Three recent announcements from food and beverage companies use the word regenerative—either applied to sustainable agriculture or water. Today, the term connotes a concept something like the agriculture of the 1950s or earlier when small farms were the norm, and farm activities like rotating crops and spreading manure on the fields from the livestock prior to plowing and planting provided a soil rich in nutrients, requiring very little fertilizer input to get a good yield.

So old is new again, and fashionable—call it sustainable and hope it’s not a fad, but a real trend that produces a sustainable, healthier environment and food. According to the USDA site defining “sustainable agriculture terms,” regenerative agriculture was a term coined by Robert Rodale, which was expanded to “regenerative/sustainable agriculture” by the Rodale Institute and Rodale Research Center.

According to Robert Rodale [1], two reasons for emphasis on “regeneration” are:

  1. Enhanced regeneration of renewable resources is essential to the achievement of a sustainable form of agriculture
  2. The concept of regeneration would be relevant to many economic sectors and social concerns.

Today, technology—such as pH, humidity, nitrogen, oxygen and a host of other sensors combine with AI-based software—brings the old science up to date with the latest methods to get actionable information from inputs and crop yields, and weather/soil conditions as well.

Putting regenerative agriculture to work: Ardent Mills

Ardent Mills, a flour milling and ingredient company in partnership with Nutrien Ag Solutions, the retail division of a large crop inputs company, recently announced the advancement of its regenerative agriculture program. The program is focused on strengthening the soil ecosystem and helping producers improve their farms’ productivity and profitability. Ardent Mills has committed by the end of 2022 to enrolling 250,000 acres of spring and winter wheat into its regenerative agriculture program—with the goal of advancing regenerative agricultural practices and building the grower base over the next three years.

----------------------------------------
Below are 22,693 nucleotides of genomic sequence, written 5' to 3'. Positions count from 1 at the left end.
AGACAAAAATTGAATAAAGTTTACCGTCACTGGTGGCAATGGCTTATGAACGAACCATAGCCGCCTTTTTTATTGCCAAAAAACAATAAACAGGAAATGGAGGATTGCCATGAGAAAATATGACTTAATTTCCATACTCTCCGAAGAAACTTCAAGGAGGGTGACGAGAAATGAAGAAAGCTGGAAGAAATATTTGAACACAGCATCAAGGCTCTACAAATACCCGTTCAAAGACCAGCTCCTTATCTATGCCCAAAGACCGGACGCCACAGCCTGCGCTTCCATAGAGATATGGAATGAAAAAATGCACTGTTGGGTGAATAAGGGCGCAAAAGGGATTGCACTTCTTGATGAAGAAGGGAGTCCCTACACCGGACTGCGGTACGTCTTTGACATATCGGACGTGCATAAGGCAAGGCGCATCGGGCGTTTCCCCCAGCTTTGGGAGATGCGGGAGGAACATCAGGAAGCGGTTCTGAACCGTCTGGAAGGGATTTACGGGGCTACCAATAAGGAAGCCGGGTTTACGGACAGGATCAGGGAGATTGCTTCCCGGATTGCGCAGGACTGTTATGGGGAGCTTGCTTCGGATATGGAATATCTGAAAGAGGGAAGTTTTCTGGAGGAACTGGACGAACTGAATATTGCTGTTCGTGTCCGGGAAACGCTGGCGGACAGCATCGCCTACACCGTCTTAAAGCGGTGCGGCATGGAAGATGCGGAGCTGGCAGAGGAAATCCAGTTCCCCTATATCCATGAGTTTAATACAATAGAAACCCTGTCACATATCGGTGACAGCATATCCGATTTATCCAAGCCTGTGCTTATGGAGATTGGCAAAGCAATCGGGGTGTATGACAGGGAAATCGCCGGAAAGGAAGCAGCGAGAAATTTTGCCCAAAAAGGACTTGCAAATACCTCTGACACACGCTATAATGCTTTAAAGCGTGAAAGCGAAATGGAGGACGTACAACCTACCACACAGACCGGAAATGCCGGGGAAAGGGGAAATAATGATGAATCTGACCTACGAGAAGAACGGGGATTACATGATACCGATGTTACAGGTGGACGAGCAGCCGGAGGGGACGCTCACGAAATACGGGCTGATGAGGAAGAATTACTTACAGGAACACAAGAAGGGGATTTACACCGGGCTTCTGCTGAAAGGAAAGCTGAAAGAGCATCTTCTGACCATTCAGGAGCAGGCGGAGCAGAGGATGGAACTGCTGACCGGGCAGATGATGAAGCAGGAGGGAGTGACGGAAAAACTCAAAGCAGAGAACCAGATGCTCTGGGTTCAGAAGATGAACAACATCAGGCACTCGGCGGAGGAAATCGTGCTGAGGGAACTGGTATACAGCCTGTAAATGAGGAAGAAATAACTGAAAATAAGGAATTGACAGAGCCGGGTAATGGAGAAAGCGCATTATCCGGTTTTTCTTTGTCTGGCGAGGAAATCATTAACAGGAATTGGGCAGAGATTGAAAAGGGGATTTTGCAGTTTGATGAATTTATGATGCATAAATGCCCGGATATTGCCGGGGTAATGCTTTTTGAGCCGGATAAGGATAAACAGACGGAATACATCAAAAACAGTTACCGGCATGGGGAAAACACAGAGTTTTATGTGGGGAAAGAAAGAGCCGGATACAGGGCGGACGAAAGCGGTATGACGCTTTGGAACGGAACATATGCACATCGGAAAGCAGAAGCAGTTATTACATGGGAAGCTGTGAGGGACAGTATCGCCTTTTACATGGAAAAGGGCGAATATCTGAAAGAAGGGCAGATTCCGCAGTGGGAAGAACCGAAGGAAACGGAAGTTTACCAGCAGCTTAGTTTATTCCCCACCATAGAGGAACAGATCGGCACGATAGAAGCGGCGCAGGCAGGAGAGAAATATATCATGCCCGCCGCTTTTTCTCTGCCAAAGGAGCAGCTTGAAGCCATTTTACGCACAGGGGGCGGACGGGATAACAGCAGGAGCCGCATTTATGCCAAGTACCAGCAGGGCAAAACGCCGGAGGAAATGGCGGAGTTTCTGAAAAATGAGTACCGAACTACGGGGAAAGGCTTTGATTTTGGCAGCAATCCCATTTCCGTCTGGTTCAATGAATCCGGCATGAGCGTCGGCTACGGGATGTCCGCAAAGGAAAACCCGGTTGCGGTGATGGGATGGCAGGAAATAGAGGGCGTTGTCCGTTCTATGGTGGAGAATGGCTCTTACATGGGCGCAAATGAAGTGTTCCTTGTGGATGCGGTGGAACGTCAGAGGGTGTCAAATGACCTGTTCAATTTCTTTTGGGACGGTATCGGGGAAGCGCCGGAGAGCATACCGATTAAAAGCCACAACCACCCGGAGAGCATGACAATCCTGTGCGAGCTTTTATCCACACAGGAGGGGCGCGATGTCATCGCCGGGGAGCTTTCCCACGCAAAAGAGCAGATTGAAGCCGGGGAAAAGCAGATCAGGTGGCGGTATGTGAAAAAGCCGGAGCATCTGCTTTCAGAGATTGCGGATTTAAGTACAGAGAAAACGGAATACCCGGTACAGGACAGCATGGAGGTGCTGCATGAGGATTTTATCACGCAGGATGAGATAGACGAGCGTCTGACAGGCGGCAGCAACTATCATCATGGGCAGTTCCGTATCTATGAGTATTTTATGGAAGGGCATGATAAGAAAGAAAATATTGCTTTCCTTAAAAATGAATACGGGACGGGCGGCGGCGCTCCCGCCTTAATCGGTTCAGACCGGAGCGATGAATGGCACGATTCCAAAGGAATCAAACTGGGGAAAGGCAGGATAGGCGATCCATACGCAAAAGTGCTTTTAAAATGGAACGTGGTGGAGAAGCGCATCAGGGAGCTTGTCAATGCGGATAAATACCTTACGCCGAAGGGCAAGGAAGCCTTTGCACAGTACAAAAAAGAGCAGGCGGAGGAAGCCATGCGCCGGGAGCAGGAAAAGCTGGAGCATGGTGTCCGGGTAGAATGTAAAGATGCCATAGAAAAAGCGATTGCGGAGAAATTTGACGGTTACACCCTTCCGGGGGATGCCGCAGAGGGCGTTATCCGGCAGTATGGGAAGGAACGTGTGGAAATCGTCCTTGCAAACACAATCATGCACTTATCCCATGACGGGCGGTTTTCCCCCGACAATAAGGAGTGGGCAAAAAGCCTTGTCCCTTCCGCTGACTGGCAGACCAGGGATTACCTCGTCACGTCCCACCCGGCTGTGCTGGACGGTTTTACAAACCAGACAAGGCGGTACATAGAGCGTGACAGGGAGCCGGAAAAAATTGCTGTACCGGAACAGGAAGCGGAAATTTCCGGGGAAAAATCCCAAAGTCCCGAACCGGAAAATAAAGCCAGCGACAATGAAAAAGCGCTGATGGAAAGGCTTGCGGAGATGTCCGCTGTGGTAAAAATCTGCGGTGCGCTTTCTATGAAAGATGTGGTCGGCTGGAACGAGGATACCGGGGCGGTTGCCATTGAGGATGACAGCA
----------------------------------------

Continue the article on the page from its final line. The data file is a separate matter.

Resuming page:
In cooperation with its producer partners and Nutrien Ag Solutions, Ardent Mills has built a regenerative agriculture program that aims to increase organic matter content and improve nutrient efficiency and water infiltration. The program uses key outcomes and provides side-by-side quality comparisons to understand thoroughly how regenerative agriculture affects the quality of wheat.

The regenerative agriculture program currently operates across 12 projects in nine geographies in the U.S. and Canada—including Alabama, Colorado, Idaho, Kansas, Montana, North Dakota, South Dakota, Pennsylvania, Texas and Saskatchewan. The initiative helps to serve Ardent Mills’ customers by providing valuable opportunities to meet their public sustainability goals and the needs of their consumers.

“Consumers are becoming increasingly curious about what’s in their food and choosing foods that align with their personal values. Sustainability is one of those key areas for many consumers,” says Shrene White, general manager, The Annex by Ardent Mills. “Not only does this program benefit the environment, but it also helps our customers meet those consumer demands. We’re excited to partner with our customers, growers and Nutrien Ag Solutions to continue this very important initiative.”

PepsiCo—moving toward a more sustainable food system while rethinking crops

PepsiCo has just released its 2020 sustainability report, which showcases progress toward a more sustainable food system. The report says there is much work to be done to address pressing challenges in the food system, such as climate change, fertile topsoil loss and packaging waste.